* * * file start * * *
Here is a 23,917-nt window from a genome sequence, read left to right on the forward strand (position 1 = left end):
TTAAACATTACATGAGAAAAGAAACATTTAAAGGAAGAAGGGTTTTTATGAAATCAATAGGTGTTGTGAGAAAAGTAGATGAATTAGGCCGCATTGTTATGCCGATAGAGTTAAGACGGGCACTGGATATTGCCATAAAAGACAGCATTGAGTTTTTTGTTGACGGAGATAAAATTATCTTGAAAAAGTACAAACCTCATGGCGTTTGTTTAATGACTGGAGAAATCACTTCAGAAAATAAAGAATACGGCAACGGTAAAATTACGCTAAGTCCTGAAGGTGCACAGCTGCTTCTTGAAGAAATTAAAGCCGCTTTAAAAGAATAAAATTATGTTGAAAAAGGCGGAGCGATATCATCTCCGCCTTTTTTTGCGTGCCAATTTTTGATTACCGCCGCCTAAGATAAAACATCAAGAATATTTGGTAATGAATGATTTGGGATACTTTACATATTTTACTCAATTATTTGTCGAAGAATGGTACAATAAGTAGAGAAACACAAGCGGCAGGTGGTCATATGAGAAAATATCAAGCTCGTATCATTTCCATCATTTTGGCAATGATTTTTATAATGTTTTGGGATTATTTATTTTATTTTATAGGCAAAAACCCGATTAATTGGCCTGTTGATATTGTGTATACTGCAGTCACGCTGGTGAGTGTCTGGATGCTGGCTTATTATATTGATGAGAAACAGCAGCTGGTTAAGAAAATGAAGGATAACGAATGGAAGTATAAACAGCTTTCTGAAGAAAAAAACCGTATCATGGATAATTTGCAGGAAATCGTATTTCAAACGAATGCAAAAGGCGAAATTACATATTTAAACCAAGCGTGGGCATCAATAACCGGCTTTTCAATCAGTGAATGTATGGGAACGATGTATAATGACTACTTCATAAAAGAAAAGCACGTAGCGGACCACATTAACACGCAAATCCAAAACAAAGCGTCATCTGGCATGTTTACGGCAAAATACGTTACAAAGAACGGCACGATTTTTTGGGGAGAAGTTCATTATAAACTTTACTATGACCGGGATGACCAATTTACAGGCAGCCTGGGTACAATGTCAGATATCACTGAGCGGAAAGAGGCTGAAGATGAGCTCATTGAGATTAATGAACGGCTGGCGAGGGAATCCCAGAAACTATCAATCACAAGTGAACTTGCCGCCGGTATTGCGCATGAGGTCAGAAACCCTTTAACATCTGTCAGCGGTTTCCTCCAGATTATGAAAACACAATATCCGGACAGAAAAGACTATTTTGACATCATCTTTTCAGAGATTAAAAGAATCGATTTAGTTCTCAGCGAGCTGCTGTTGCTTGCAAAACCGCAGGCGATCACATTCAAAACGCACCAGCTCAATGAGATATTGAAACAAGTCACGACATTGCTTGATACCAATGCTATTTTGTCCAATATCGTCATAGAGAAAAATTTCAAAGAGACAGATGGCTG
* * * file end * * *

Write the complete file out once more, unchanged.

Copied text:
Here is a 23,917-nt window from a genome sequence, read left to right on the forward strand (position 1 = left end):
TTAAACATTACATGAGAAAAGAAACATTTAAAGGAAGAAGGGTTTTTATGAAATCAATAGGTGTTGTGAGAAAAGTAGATGAATTAGGCCGCATTGTTATGCCGATAGAGTTAAGACGGGCACTGGATATTGCCATAAAAGACAGCATTGAGTTTTTTGTTGACGGAGATAAAATTATCTTGAAAAAGTACAAACCTCATGGCGTTTGTTTAATGACTGGAGAAATCACTTCAGAAAATAAAGAATACGGCAACGGTAAAATTACGCTAAGTCCTGAAGGTGCACAGCTGCTTCTTGAAGAAATTAAAGCCGCTTTAAAAGAATAAAATTATGTTGAAAAAGGCGGAGCGATATCATCTCCGCCTTTTTTTGCGTGCCAATTTTTGATTACCGCCGCCTAAGATAAAACATCAAGAATATTTGGTAATGAATGATTTGGGATACTTTACATATTTTACTCAATTATTTGTCGAAGAATGGTACAATAAGTAGAGAAACACAAGCGGCAGGTGGTCATATGAGAAAATATCAAGCTCGTATCATTTCCATCATTTTGGCAATGATTTTTATAATGTTTTGGGATTATTTATTTTATTTTATAGGCAAAAACCCGATTAATTGGCCTGTTGATATTGTGTATACTGCAGTCACGCTGGTGAGTGTCTGGATGCTGGCTTATTATATTGATGAGAAACAGCAGCTGGTTAAGAAAATGAAGGATAACGAATGGAAGTATAAACAGCTTTCTGAAGAAAAAAACCGTATCATGGATAATTTGCAGGAAATCGTATTTCAAACGAATGCAAAAGGCGAAATTACATATTTAAACCAAGCGTGGGCATCAATAACCGGCTTTTCAATCAGTGAATGTATGGGAACGATGTATAATGACTACTTCATAAAAGAAAAGCACGTAGCGGACCACATTAACACGCAAATCCAAAACAAAGCGTCATCTGGCATGTTTACGGCAAAATACGTTACAAAGAACGGCACGATTTTTTGGGGAGAAGTTCATTATAAACTTTACTATGACCGGGATGACCAATTTACAGGCAGCCTGGGTACAATGTCAGATATCACTGAGCGGAAAGAGGCTGAAGATGAGCTCATTGAGATTAATGAACGGCTGGCGAGGGAATCCCAGAAACTATCAATCACAAGTGAACTTGCCGCCGGTATTGCGCATGAGGTCAGAAACCCTTTAACATCTGTCAGCGGTTTCCTCCAGATTATGAAAACACAATATCCGGACAGAAAAGACTATTTTGACATCATCTTTTCAGAGATTAAAAGAATCGATTTAGTTCTCAGCGAGCTGCTGTTGCTTGCAAAACCGCAGGCGATCACATTCAAAACGCACCAGCTCAATGAGATATTGAAACAAGTCACGACATTGCTTGATACCAATGCTATTTTGTCCAATATCGTCATAGAGAAAAATTTCAAAGAGACAGATGGCTG